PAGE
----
Multiscale Analysis of Phase Transformations in Self-Assembled Layers of 4,4′-Biphenyl Dicarboxylic Acid on the Ag(001) Surface
mediaposted on 21.05.2020, 16:34 by Pavel Procházka, Miguel A. Gosalvez, Lukáš Kormoš, Bruno de la Torre, Aurelio Gallardo, Joseba Alberdi-Rodriguez, Taras Chutora, Anton O. Makoveev, Azin Shahsavar, Andres Arnau, Pavel Jelínek, Jan Čechal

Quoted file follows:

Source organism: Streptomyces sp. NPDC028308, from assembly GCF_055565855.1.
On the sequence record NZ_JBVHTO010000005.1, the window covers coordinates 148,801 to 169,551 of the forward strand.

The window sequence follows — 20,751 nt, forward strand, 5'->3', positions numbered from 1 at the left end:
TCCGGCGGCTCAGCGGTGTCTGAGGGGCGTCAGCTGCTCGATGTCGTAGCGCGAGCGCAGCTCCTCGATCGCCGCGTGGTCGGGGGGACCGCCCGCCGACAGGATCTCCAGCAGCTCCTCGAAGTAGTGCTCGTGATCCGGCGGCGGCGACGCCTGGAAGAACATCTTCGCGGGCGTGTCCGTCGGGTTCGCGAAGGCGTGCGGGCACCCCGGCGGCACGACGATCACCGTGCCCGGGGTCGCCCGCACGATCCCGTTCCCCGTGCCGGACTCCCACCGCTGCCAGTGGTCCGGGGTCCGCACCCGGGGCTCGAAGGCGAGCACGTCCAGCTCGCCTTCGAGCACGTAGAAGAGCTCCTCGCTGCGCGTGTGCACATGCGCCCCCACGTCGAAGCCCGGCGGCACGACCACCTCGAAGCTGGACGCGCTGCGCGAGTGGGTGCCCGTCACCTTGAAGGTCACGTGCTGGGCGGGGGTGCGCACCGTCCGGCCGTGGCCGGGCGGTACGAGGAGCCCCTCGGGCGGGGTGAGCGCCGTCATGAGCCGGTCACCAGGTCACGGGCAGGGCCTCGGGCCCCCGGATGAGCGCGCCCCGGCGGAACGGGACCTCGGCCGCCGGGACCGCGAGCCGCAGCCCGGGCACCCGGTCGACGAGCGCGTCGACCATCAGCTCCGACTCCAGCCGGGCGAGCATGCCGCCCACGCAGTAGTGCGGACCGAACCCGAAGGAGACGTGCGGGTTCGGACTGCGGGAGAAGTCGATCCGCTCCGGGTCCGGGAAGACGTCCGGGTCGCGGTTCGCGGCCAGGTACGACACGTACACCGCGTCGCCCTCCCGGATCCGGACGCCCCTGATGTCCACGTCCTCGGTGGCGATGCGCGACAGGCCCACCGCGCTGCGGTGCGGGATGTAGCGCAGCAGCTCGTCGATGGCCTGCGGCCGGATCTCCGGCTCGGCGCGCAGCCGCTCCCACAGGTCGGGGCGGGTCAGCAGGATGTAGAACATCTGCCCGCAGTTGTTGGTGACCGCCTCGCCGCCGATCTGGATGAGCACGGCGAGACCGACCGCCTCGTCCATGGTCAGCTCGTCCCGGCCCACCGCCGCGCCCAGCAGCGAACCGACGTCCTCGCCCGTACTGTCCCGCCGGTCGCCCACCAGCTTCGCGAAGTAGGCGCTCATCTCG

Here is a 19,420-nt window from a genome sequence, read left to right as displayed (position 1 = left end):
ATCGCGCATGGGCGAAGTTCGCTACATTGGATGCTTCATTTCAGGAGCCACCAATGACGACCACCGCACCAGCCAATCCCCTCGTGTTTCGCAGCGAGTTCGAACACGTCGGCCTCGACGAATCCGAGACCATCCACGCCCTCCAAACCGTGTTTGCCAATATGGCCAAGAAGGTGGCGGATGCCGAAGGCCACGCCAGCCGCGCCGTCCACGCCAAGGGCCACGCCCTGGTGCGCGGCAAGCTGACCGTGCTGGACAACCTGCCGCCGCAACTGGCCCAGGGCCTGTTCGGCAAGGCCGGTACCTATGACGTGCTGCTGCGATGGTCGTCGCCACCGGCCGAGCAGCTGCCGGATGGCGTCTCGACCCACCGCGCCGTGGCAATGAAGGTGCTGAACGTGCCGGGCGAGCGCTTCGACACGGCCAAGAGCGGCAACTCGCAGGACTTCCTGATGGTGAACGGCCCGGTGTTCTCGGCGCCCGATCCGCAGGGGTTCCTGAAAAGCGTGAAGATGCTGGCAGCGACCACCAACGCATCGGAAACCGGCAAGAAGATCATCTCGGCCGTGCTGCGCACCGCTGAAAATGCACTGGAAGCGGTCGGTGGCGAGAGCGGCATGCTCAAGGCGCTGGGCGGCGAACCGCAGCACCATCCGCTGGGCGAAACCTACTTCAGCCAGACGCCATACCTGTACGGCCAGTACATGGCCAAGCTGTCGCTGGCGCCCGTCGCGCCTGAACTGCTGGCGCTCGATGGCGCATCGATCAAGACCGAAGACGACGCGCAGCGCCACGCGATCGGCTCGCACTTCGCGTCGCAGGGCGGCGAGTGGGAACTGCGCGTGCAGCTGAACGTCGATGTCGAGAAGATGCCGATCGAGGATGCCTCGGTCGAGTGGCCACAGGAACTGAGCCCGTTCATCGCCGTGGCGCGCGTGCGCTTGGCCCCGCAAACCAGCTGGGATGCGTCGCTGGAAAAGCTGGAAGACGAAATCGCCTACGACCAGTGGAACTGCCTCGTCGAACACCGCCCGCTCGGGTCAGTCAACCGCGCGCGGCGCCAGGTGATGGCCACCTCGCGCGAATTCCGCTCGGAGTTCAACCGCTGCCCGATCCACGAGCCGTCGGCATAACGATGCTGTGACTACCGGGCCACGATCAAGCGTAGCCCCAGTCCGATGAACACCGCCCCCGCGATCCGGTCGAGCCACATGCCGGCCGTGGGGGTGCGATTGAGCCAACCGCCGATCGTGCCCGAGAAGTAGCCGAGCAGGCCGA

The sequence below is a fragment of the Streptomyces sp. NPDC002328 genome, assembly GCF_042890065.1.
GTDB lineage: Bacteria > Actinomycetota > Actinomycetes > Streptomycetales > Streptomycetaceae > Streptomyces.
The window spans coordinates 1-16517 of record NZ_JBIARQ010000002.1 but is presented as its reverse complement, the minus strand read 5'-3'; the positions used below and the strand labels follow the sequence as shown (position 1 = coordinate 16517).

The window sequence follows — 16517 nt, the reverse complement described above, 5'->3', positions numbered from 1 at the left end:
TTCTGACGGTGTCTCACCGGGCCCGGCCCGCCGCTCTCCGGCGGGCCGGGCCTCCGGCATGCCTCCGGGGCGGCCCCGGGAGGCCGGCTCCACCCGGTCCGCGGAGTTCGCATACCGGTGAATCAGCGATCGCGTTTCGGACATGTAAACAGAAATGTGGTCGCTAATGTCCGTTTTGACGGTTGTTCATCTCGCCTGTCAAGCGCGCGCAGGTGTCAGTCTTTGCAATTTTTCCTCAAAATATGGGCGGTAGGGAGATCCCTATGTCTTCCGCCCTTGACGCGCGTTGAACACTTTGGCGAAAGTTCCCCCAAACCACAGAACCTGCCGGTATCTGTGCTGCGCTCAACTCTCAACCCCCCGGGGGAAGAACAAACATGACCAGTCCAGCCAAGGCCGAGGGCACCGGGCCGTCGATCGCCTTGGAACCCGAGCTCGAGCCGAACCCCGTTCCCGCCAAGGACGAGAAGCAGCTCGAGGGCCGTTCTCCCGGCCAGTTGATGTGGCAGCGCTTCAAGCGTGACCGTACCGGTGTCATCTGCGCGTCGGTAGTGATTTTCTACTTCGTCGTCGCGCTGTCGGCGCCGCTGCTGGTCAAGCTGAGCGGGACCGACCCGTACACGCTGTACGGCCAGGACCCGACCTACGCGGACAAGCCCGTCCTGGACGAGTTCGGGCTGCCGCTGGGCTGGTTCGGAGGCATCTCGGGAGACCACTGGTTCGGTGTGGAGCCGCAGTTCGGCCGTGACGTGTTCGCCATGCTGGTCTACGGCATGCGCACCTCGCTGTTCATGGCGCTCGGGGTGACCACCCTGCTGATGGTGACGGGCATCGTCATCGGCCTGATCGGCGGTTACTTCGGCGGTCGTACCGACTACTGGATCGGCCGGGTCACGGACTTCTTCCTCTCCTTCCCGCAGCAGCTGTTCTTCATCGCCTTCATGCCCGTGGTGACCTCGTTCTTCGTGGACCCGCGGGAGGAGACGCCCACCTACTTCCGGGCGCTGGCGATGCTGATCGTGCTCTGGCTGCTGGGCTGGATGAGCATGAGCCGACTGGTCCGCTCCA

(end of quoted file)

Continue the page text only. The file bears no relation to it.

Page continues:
Understanding the nucleation and growth kinetics of thin films is a prerequisite for their large-scale utilization in devices. For self-assembled molecular phases near thermodynamic equilibrium the nucleation–growth kinetic models are still not developed. Here, we employ real-time low-energy electron microscopy (LEEM) to visualize a phase transformation induced by the carboxylation of 4,4′-biphenyl dicarboxylic acid on Ag(001) under ultra-high-vacuum conditions. The initial (α) and transformed (β) molecular phases are characterized in detail by X-ray photoemission spectroscopy, single-domain low-energy electron diffraction, room-temperature scanning tunneling microscopy, noncontact atomic force microscopy, and density functional theory calculations. The phase transformation is shown to exhibit a rich variety of phenomena, including Ostwald ripening of the α domains, burst nucleation of the β domains outside the α phase, remote dissolution of the α domains by nearby β domains, and a structural change from disorder to order. We show that all phenomena are well described by a general growth–conversion–growth (GCG) model. Here, the two-dimensional gas of admolecules has a dual role: it mediates mass transport between the molecular islands and hosts a slow deprotonation reaction. Further, we conclude that burst nucleation is consistent with a combination of rather weak intermolecular bonding and the onset of an additional weak many-body attractive interaction when a molecule is surrounded by its nearest neighbors. In addition, we conclude that Ostwald ripening and remote dissolution are essentially the same phenomenon, where a more stable structure grows at the expense of a kinetically formed, less stable entity via transport through the 2D gas. The proposed GCG model is validated through kinetic Monte Carlo (kMC) simulations.